Danny Sillada: A Passion To Create
By Jacqueline L. Ong, What’s On & Expat
Fountain of Life, 2005, installation art by Danny Castillones Sillada
CAGED PASSION, LONELINESS. Cross, holy union. Phallus, power. Archetypal personality, mask. These are words of Danny Castillones Sillada describing his recently-concluded eight one-man exhibit at the Art Center of SM Megamall. A former seminarian who left the “caged life” when he was just about to be ordained, Sillada tells his life and insights through brushstrokes and poetry.
“I realized it wasn’t meant for me, I wasn’t meant for the priesthood. I realized it’s a lonely life,” he says, never regretting turning his back on priesthood but admitting that he looks back and reminisces once in a while.
Sillada’s exhibit is autobiographical. A recurrent theme is the mask. Recalling his years serving in the church, particularly at the University of Santo Tomas and San Carlos Seminary, where he did his pastoral studies, he says, “I had to put a mask, project myself as a man of God and [show] that everything is okay despite having my own internal struggles and sacrifices. I had to pretend I’m okay even if I am hurting inside.”
Masks, Phallic Symbols and Crosses
Explaining the phallic symbols present in his paintings, Sillada says they arise “out of repressed desires. It is a sign of power for the things that I have lost during my stay in the seminary.” Today, this 43-year old resident of Rizal is married with three kids.
Sillada may have turned his back on the vow of chastity, which he admits is one of the challenges that prompted his exit, but – not to be judged as someone who has completely forsaken any attachments to his former vocation – crosses remain a predominant theme in his works. “My art is my past, present and future,” he says.
Perhaps the most popular of Sillada’s pieces is the “Menstrual Period of Political History” which is a satirical take on the recurring political crisis in the Philippines. Created in 2005, this controversial mixed media piece (an attempt was made to destroy it at the height of the “Hello Garci” scandal) reflects the artist’s critical stance toward the power struggles that “are putting our country into pit.”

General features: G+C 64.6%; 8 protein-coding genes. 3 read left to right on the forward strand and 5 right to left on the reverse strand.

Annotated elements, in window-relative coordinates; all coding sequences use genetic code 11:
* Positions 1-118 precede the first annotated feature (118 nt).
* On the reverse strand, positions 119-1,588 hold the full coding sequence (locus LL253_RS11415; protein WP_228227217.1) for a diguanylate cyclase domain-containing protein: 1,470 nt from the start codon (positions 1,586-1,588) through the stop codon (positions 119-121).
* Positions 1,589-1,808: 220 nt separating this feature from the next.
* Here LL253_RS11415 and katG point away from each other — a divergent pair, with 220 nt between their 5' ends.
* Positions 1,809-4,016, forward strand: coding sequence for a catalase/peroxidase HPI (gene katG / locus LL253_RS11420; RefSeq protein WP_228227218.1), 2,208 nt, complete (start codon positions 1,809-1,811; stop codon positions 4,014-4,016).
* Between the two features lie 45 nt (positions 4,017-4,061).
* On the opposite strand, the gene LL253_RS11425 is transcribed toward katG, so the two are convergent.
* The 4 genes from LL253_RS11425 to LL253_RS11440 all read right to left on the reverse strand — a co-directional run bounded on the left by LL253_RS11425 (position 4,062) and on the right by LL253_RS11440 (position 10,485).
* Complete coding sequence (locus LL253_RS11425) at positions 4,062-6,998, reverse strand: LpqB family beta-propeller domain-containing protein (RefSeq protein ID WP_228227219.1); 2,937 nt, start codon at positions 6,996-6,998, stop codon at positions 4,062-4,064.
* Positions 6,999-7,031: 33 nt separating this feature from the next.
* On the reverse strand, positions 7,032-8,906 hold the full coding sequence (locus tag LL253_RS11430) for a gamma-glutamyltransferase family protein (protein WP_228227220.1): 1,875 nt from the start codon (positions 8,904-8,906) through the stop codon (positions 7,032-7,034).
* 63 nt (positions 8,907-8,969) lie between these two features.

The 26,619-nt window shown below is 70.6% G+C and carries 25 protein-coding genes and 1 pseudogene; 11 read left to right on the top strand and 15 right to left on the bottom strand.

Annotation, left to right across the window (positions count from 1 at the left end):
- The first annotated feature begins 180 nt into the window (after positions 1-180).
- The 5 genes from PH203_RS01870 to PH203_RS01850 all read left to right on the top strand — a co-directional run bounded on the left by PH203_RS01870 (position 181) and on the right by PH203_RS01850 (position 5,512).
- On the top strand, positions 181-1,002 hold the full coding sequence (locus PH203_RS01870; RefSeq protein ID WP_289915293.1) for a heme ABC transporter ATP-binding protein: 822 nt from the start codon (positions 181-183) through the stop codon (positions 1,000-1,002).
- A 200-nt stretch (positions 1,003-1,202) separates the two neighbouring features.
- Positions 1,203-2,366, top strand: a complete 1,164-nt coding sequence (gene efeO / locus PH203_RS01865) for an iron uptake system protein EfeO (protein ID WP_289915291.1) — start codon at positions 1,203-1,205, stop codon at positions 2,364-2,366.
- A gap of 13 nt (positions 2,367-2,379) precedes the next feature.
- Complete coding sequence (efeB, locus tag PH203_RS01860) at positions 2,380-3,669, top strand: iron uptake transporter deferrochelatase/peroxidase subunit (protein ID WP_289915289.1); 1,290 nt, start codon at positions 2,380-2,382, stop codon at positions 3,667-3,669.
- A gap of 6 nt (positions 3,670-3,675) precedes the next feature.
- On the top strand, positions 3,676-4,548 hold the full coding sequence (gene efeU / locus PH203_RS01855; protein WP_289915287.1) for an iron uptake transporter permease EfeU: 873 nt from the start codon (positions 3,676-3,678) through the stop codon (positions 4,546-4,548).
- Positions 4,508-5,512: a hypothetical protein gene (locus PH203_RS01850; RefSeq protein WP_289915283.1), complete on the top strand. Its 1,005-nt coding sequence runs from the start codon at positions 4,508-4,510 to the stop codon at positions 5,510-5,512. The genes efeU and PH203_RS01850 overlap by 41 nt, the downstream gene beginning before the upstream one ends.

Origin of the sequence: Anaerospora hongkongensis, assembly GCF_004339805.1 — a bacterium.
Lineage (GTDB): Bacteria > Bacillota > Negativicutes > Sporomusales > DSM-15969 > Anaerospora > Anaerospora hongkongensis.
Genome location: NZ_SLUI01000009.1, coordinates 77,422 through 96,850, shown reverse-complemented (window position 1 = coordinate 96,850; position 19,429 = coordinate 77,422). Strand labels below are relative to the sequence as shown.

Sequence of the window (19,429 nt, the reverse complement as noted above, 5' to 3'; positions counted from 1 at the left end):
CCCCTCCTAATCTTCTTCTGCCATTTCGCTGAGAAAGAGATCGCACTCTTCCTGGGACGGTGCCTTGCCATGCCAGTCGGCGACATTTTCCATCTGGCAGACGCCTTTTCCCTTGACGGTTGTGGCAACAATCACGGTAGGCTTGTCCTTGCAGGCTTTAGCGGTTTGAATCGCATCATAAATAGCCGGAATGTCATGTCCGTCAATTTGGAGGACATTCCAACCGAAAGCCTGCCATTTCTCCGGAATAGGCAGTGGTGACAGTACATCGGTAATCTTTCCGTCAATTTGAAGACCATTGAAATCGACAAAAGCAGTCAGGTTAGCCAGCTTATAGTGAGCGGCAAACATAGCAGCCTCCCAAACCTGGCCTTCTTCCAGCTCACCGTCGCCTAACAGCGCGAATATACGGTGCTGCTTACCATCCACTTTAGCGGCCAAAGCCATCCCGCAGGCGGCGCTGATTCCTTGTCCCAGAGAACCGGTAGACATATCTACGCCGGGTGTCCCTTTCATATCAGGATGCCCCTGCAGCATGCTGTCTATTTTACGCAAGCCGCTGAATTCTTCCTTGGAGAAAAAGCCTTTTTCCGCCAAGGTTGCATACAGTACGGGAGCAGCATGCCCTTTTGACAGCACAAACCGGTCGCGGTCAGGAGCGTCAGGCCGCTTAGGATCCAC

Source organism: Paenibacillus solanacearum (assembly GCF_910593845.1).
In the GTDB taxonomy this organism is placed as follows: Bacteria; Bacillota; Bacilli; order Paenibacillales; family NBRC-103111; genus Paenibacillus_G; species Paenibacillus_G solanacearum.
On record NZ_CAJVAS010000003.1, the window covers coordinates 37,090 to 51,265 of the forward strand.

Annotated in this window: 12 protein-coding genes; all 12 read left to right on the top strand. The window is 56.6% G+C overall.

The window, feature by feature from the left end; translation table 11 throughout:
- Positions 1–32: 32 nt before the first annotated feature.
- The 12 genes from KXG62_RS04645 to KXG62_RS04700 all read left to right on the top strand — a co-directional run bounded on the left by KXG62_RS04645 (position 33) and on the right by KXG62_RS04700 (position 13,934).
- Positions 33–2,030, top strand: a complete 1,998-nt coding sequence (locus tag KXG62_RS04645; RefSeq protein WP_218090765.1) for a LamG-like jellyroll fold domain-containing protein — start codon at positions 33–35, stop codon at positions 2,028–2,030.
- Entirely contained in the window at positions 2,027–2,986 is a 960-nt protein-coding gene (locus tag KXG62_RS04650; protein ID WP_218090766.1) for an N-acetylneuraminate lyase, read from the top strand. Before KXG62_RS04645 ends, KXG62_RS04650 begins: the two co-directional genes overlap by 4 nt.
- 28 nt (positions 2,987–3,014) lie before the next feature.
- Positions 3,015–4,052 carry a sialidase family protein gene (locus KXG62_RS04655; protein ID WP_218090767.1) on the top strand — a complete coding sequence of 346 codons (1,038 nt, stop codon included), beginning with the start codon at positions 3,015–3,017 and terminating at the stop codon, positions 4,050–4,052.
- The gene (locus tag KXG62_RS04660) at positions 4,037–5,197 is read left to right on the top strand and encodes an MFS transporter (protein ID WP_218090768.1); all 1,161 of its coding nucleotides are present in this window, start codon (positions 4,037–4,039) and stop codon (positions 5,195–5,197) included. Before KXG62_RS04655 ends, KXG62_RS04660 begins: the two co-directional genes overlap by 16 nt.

Asked what he would propose to solve such national quandary, he remarks, “It is easier to criticize than to have a solution. But I always preach the principle of summum bonum – if only all Filipinos are responsible and direct their action towards the highest good, our lives will improve.”
Scribbling in the Womb
Satire and sex are not that all defines Sillada’s works. A native of Cateel, Davao Oriental, he used to “dabble in nature” before, went through a phase when it was all about a philosophical dialogue and now “I go back to nature again.” He explains that living in such rustic serene environment in the province, the artist in him could not help but be conscious of the “rhythm of nature seen in the planting and harvesting of rice, passing of the sun from the Pacific Ocean, the wind; nature’s heartbeat is revealed in poetry…”
A painter. A critic. A poet. An artist. Sillada believes what he has is a gift, having no distinct person to emulate when he was younger except for his dad, who is a furniture maker, and some relatives who are artists. “I was scribbling when I was in my mother’s womb,” he claims, half-jokingly and half-convinced of this innate talent which consumes his whole existence. “It is part of my creative passion to create: whether I am inspired or not, whether I am in joy or in sorrow or depressed, whether frustrated or broken-hearted,” he says, “that is the nature of artist…to create.”
Sillada doesn’t stop at what he has achieved. He continues to create, inspired by no less than his intrinsic desire in being an artist. At present, Sillada is working on a novel he opts not to discuss in detail, but he hints is about deviant cultural behavior.
How to cite this article:
Ong, Jacqueline L. “Danny Sillada: a Passion to Create." What’s On & Expat (Lifestyle & Culture) 14-20 May 2006: 12. Print.
Online link to Asia Art Archive: http://www.aaa.org.hk/Collection/Details/20168